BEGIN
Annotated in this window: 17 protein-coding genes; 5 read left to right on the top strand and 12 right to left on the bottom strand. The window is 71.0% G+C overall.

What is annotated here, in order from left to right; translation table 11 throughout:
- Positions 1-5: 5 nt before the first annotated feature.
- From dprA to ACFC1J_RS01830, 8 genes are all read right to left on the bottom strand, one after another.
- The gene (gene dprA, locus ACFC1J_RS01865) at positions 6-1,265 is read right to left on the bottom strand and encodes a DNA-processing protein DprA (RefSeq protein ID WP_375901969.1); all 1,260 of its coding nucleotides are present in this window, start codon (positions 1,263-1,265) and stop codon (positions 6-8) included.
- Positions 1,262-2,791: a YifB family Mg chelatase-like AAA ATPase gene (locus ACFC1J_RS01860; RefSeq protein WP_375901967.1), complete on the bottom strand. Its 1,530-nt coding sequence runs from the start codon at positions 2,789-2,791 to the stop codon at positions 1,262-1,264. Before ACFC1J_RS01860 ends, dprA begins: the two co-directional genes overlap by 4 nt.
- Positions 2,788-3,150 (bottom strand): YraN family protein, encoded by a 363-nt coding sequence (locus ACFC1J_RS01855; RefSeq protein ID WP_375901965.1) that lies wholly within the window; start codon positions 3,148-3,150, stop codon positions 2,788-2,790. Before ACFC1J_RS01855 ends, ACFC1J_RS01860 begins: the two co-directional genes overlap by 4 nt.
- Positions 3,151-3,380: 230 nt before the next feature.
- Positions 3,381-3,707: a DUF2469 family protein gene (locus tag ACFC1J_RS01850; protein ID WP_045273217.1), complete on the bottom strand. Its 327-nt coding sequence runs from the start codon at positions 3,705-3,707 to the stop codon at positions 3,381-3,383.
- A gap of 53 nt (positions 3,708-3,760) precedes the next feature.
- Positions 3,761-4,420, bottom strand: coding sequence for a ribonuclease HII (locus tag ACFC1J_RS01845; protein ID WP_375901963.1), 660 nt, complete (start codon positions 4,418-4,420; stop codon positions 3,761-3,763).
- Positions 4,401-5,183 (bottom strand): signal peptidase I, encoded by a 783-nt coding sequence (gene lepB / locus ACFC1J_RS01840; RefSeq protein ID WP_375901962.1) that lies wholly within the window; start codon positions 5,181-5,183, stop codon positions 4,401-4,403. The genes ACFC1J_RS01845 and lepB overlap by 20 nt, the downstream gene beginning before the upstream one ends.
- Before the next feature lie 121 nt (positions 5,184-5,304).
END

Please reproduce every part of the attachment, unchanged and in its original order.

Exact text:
Annotated in this window: 17 protein-coding genes; 5 read left to right on the top strand and 12 right to left on the bottom strand. The window is 71.0% G+C overall.

What is annotated here, in order from left to right; translation table 11 throughout:
- Positions 1-5: 5 nt before the first annotated feature.
- From dprA to ACFC1J_RS01830, 8 genes are all read right to left on the bottom strand, one after another.
- The gene (gene dprA, locus ACFC1J_RS01865) at positions 6-1,265 is read right to left on the bottom strand and encodes a DNA-processing protein DprA (RefSeq protein ID WP_375901969.1); all 1,260 of its coding nucleotides are present in this window, start codon (positions 1,263-1,265) and stop codon (positions 6-8) included.
- Positions 1,262-2,791: a YifB family Mg chelatase-like AAA ATPase gene (locus ACFC1J_RS01860; RefSeq protein WP_375901967.1), complete on the bottom strand. Its 1,530-nt coding sequence runs from the start codon at positions 2,789-2,791 to the stop codon at positions 1,262-1,264. Before ACFC1J_RS01860 ends, dprA begins: the two co-directional genes overlap by 4 nt.
- Positions 2,788-3,150 (bottom strand): YraN family protein, encoded by a 363-nt coding sequence (locus ACFC1J_RS01855; RefSeq protein ID WP_375901965.1) that lies wholly within the window; start codon positions 3,148-3,150, stop codon positions 2,788-2,790. Before ACFC1J_RS01855 ends, ACFC1J_RS01860 begins: the two co-directional genes overlap by 4 nt.
- Positions 3,151-3,380: 230 nt before the next feature.
- Positions 3,381-3,707: a DUF2469 family protein gene (locus tag ACFC1J_RS01850; protein ID WP_045273217.1), complete on the bottom strand. Its 327-nt coding sequence runs from the start codon at positions 3,705-3,707 to the stop codon at positions 3,381-3,383.
- A gap of 53 nt (positions 3,708-3,760) precedes the next feature.
- Positions 3,761-4,420, bottom strand: coding sequence for a ribonuclease HII (locus tag ACFC1J_RS01845; protein ID WP_375901963.1), 660 nt, complete (start codon positions 4,418-4,420; stop codon positions 3,761-3,763).
- Positions 4,401-5,183 (bottom strand): signal peptidase I, encoded by a 783-nt coding sequence (gene lepB / locus ACFC1J_RS01840; RefSeq protein ID WP_375901962.1) that lies wholly within the window; start codon positions 5,181-5,183, stop codon positions 4,401-4,403. The genes ACFC1J_RS01845 and lepB overlap by 20 nt, the downstream gene beginning before the upstream one ends.
- Before the next feature lie 121 nt (positions 5,184-5,304).